My new painting from the series “Wildlife. Big cats ”is dedicated to a beautiful creature ocelot. The number of these bright, graceful cats is regularly decreasing.
The ocelot’s habitat is prone to fragmentation and loss. This leads to the death of cats from hunger. Traffic accidents have become a serious threat lately as ocelots try to move outside their habitat and collide with vehicles. In the Atlantic Forest in northeastern Argentina, it suffers from deforestation and wildlife poaching.
In the 60s and 70s, the fur trade was a thriving business and this led to serious exploitation of felines such as the ocelot and jaguar. In the 1960s, ocelot skins were among the most popular in the United States. In 1986, the European Economic Community banned the import of ocelot skins, and in 1989 the ocelot was included in Appendix I to the Convention on International Trade in Endangered Species of Wild Fauna and Flora. However, the hunt for ocelots for skins continues and continues to pose a serious threat to ocelot survival.
Another threat to the ocelot is their domestication as pets. Kittens are caught and their mothers are killed. Despite the fact that it is prohibited in several countries, the pet trade persists. In some parts of Central and South America, ocelots are still sold in the markets.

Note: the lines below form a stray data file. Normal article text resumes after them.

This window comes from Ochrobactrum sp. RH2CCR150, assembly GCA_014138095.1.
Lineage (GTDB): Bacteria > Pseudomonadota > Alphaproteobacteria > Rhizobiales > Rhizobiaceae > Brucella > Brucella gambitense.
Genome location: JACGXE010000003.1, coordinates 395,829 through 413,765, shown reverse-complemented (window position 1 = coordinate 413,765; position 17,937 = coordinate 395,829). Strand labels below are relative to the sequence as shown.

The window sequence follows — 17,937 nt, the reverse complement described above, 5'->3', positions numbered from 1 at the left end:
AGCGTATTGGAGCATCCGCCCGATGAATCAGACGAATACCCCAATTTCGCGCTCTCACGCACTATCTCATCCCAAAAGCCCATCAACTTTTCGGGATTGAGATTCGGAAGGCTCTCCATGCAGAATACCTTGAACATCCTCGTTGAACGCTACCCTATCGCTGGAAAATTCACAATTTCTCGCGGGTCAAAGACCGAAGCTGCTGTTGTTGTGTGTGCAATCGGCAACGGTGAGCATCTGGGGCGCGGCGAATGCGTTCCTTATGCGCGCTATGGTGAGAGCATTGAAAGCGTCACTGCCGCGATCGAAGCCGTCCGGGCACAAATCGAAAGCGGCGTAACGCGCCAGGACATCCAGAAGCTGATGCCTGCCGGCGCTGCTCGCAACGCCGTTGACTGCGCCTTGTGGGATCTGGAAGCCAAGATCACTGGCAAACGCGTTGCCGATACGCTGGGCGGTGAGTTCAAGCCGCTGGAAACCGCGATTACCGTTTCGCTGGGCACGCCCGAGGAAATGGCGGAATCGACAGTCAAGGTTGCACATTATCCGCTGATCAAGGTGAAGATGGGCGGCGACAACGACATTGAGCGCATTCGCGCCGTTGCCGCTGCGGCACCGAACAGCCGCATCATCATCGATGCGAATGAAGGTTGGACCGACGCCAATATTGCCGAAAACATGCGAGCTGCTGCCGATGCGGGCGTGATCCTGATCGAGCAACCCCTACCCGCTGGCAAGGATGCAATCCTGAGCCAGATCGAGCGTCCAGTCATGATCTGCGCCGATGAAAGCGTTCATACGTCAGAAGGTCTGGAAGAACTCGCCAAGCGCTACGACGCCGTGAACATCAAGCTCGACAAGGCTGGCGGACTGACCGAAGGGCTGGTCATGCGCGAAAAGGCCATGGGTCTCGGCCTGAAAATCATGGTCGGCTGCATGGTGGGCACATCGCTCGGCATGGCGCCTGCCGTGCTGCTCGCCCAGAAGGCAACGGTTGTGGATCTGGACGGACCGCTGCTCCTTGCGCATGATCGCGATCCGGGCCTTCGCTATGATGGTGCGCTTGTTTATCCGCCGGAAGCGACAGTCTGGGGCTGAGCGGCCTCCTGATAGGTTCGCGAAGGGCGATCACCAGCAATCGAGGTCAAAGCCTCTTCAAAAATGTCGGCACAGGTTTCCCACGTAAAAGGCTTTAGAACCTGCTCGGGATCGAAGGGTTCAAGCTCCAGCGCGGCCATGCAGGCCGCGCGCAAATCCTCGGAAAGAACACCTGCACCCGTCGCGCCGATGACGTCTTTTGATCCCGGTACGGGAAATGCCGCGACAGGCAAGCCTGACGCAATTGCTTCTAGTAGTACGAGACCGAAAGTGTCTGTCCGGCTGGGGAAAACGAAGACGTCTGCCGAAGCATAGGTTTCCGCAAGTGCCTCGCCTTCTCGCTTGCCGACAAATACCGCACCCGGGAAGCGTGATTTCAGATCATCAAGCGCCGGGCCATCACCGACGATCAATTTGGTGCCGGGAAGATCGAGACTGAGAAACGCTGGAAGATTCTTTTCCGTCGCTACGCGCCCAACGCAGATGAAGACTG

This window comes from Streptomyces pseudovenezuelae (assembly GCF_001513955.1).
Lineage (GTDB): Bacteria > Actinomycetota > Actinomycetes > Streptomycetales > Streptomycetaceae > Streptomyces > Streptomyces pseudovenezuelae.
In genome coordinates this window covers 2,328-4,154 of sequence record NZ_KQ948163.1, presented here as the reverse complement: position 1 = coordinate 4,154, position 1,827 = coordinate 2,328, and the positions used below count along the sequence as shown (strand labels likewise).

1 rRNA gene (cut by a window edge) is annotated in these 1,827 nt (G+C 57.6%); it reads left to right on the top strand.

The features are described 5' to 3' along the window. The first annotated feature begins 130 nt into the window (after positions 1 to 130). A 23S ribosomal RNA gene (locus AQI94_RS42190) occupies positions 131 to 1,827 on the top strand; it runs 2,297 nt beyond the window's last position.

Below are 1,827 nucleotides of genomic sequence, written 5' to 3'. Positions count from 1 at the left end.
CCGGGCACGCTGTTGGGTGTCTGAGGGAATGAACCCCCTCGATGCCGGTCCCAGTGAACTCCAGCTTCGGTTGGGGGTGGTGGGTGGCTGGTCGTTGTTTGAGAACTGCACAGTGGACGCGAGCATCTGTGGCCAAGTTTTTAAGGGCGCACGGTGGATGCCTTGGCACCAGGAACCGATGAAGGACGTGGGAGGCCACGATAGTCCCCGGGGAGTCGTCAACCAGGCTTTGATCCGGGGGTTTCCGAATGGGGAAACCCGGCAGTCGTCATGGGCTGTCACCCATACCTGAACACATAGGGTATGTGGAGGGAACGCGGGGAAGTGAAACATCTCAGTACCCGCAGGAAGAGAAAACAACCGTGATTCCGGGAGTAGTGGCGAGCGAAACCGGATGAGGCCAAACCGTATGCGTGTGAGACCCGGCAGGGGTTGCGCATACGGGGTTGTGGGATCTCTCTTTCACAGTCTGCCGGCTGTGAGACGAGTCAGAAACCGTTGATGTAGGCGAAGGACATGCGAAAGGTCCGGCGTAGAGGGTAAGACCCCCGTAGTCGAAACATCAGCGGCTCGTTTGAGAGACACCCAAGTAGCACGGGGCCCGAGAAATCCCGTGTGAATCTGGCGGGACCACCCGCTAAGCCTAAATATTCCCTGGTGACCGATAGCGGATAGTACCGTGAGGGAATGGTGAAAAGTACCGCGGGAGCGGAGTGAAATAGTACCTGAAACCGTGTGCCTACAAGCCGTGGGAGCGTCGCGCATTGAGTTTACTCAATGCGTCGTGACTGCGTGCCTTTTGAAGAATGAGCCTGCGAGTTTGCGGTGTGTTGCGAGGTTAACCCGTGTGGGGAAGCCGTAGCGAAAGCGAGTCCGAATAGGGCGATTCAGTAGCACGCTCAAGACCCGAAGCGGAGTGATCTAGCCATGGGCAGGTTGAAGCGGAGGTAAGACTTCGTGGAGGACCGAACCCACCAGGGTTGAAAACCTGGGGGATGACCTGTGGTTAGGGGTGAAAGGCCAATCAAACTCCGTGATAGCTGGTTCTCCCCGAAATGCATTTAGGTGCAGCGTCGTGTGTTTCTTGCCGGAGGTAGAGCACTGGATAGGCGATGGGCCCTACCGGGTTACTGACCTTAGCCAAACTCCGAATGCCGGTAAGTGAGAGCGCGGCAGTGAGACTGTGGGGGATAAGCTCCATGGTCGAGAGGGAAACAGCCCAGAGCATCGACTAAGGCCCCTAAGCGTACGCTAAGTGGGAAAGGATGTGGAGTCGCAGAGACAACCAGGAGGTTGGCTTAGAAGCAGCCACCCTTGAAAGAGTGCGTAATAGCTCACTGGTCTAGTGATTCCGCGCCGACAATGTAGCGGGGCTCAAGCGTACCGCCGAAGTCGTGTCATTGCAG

People should stop this madness so that the ocelot can be seen not only on the paintings but in wildlife.
The size of the painting is 40×60 cm/ 16×24 inches. It is stretched on a wooden underframe and ready to hang. The frame is not included! It will look much better when framed into a suitable baguette (frame). The canvas is of high Italian quality. The painting is hand-signed.
It will look good in the living room, bedroom or office of a classical style.
The item is shipped rolled because of its size so it needs to be stretched on an underframe. But there is an option to ship it stretched and ready to hang for additional payment.
NB! In-person, paintings do not look the same as on your computer screen. The difference may be in the brightness, contrast, shades. It depends on the color-light settings of your monitors and their screen resolution. But in-person, paintings appear much prettier and more interesting than on your screen.